By Robert "Rob" F. Melendez, MD
Young Ophthalmologist Committee
Interactions with patients
When meeting a patient for the first time, introduce yourself as "Doctor" and address them as "Mr." or "Mrs." Ask permission to call them by their first name. For instance, "Good Morning, Mr. Amsler" or "Do you prefer to be called Marc or Mr. Amsler?" Make a note of it in the chart.
- Remember the small details about your patient (child going to college, marriage, etc.)
- Add a sticky note to the chart for reference for the next visit (tape the sticky note to the chart or make a note in your electronic file).
- Patients requiring more time to discuss their issues should be scheduled at the end of the day (complicated cases, difficult personalities, or patients with family members seeking information). Let them know that you want to provide enough time to spend with them in order to answer all of their questions.
- It's all right to say, "I don't know, but I'll find out."
- Send e-mails to your patients on Web site references or articles related to their specific eye condition.
- Send birthday cards to patients. Ask the patient's permission to receive mail or email from the practice.
- Strive to improve your surroundings. (Re-organize the exam lanes, develop an educational video for your patients, etc.).
- Call patients the evening of their surgery.
Interactions with staff
Greet all the staff in the morning.
- Speak evil of no one.
- Listen attentively and remain approachable with staff.
- Ask often, "What can I do to make your job easier?" I like to say, "I'm like playdough. I am giving you permission to mold me into a better physician."
- Write clearly.
- Seek for ways to make your staff more efficient.
- Refrain from having people call you by your first name. Maintain a high level of respect for your staff and vice versa by having them address you as "Doctor".
- Thank your staff at the end of the day.
Interactions with Colleagues
Never be afraid to ask for a consult (help).
- Admit when you are wrong.
- Strive to learn from the patients you refer in order to improve your own skills.
- Ask for a follow-up on the status of a patient that you referred.
- Ask your colleagues questions related to the practice, clinical, and surgical skills.
- Provide new information to your colleagues with gentleness and respect. Remember, they still may be using older terminology. (For instance, Background Diabetic Retinopathy instead of Mild, Moderate and Severe Non-Proliferative Diabetic Retinopathy; Penetrating Keratoplasty (PKP) instead of PK; Age-Related Macular Degeneration (ARMD) instead of AMD.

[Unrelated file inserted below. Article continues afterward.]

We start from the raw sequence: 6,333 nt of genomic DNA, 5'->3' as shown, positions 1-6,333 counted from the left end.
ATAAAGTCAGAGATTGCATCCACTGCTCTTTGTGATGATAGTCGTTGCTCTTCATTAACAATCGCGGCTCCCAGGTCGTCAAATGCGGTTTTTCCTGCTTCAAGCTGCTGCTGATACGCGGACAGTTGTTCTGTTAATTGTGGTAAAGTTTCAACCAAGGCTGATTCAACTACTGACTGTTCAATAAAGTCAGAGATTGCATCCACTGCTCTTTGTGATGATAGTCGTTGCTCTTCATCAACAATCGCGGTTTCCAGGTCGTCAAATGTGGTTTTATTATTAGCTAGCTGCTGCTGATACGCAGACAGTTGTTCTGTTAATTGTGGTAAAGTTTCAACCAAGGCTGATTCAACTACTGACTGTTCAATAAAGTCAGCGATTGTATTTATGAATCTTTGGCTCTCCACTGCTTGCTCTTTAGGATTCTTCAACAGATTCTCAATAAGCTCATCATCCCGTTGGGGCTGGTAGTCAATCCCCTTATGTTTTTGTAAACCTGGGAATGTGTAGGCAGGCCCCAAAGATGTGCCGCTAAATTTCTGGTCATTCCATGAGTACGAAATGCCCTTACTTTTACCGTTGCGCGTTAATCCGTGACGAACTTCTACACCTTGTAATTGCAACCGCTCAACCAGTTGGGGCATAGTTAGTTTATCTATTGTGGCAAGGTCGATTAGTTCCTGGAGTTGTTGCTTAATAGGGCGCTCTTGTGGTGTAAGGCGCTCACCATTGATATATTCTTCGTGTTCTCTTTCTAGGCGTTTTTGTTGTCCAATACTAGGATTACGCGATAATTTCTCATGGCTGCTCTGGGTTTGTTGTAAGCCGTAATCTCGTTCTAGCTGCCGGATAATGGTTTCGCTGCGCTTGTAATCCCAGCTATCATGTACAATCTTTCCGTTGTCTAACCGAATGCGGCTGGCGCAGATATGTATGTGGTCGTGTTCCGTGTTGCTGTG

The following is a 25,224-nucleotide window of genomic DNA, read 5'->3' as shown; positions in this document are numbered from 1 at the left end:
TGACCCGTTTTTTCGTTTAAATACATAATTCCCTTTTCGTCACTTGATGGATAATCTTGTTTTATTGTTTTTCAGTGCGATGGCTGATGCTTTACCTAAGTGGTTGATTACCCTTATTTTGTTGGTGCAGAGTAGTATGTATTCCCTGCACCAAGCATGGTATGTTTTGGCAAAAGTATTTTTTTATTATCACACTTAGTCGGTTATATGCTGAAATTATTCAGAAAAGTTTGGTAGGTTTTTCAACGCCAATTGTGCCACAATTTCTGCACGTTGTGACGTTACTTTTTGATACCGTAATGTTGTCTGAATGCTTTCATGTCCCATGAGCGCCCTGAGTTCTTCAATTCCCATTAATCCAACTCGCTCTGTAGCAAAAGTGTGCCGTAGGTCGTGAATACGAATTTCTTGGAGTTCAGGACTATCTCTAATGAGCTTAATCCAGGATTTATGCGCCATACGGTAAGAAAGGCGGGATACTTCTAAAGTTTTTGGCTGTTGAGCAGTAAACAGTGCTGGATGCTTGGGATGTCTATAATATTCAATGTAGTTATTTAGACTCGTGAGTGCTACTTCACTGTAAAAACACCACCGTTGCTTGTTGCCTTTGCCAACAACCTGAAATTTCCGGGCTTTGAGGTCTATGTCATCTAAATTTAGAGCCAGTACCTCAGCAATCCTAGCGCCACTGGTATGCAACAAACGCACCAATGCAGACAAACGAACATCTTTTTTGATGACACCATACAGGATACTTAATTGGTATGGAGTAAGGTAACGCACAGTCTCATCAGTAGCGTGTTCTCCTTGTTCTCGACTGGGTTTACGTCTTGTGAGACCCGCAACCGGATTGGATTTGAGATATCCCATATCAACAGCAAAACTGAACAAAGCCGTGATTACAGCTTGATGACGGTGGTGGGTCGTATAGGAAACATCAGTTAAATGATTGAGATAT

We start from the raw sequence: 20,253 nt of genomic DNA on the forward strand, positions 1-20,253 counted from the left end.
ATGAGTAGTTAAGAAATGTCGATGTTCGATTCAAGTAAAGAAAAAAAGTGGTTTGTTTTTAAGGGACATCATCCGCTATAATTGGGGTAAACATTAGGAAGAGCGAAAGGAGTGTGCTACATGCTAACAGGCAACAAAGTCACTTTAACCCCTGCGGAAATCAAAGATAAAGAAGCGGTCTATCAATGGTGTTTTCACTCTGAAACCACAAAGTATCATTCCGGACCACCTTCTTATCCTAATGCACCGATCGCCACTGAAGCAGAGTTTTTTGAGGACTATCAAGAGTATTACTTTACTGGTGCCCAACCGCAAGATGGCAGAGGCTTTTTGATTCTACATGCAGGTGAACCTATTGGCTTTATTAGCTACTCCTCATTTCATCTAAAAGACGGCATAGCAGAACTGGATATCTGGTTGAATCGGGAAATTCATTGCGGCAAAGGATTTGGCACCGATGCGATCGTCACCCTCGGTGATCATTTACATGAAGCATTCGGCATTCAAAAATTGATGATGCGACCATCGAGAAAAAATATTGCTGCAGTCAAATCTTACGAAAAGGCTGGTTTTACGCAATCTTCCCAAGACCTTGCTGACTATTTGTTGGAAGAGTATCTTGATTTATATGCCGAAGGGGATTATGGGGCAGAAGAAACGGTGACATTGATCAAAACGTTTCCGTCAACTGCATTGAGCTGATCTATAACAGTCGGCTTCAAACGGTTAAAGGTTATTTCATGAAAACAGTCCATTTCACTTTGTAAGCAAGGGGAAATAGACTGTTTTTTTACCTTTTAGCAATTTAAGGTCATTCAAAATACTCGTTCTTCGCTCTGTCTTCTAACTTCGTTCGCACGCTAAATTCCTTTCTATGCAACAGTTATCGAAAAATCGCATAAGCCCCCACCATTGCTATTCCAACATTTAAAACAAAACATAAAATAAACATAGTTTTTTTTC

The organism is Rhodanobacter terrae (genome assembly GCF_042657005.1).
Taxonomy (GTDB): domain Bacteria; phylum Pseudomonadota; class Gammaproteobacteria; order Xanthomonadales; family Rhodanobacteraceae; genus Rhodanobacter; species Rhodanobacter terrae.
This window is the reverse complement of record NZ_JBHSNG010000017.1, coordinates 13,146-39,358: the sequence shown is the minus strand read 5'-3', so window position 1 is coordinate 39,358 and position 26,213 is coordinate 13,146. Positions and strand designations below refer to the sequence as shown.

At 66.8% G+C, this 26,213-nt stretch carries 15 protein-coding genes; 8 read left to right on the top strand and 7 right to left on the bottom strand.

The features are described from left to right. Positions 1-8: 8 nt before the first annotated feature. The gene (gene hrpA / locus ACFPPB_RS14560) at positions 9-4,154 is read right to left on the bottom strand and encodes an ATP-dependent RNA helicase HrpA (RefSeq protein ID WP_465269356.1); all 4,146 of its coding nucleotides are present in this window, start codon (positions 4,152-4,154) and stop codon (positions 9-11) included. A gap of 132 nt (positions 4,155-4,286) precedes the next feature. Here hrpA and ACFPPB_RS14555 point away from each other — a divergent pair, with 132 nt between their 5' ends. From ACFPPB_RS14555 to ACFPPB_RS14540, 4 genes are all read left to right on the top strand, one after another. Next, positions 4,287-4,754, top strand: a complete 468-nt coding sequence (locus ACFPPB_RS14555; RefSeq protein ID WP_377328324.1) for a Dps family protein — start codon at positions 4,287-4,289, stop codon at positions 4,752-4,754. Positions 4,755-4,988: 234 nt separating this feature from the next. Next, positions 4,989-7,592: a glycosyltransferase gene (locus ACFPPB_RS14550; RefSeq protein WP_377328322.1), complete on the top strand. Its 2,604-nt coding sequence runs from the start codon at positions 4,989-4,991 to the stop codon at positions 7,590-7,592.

- Always be willing to help; be the ultimate team player.
- Remember colleagues' birthdays and special family occasions. It is time to think beyond you; consider the needs of others above your own.
Interactions with Consulting Physicians
Introduce yourself to all of the optometrists, ophthalmologists, and physicians in your area. This will help build your practice.
- Dictate letters not only for Consults (which is required), carbon copy (CC) the letter to all doctors involved in the patient's care.
- Acknowledge referring doctor's diagnosis (especially if correct) in dictated letter.
- Provide information in your consult letter that is educational. Thank the individual in the letter for the consult and call them personally when possible. Providing a high quality letter will surely build your reputation.
- Attend many community functions to meet the public.
- Volunteer to speak at community organizations and health fairs.
- Coordinate a lecture series involving a broad spectrum of Physicians, from the podiatrist to the ophthalmologist; discuss Diabetes and the latest diagnostic and treatment modalities.
Be respectful of everybody, even when it is 2:30 in the morning.
- Remember, you have a specific skill that a person needs of you. Be grateful for the opportunity to serve them.
- Create a special on-call bag with all the instruments and drops you may need. Be prepared for any ophthalmic emergency.
- Obtain CPR certification and ACLS certification. Know the basics of emergency care (ABCs). Remember, we are physicians first.
Spend time with family and friends; get reacquainted with your family now that you are done with your formal training.
- Begin financial planning for you and your family.
- Get involved with your ophthalmology state society.
- Commit to improving one item in the organization for your state.
- Do not over-commit. Remember, studying for the boards is top priority.
- Remain enthusiastic -- after all, you are practicing ophthalmology.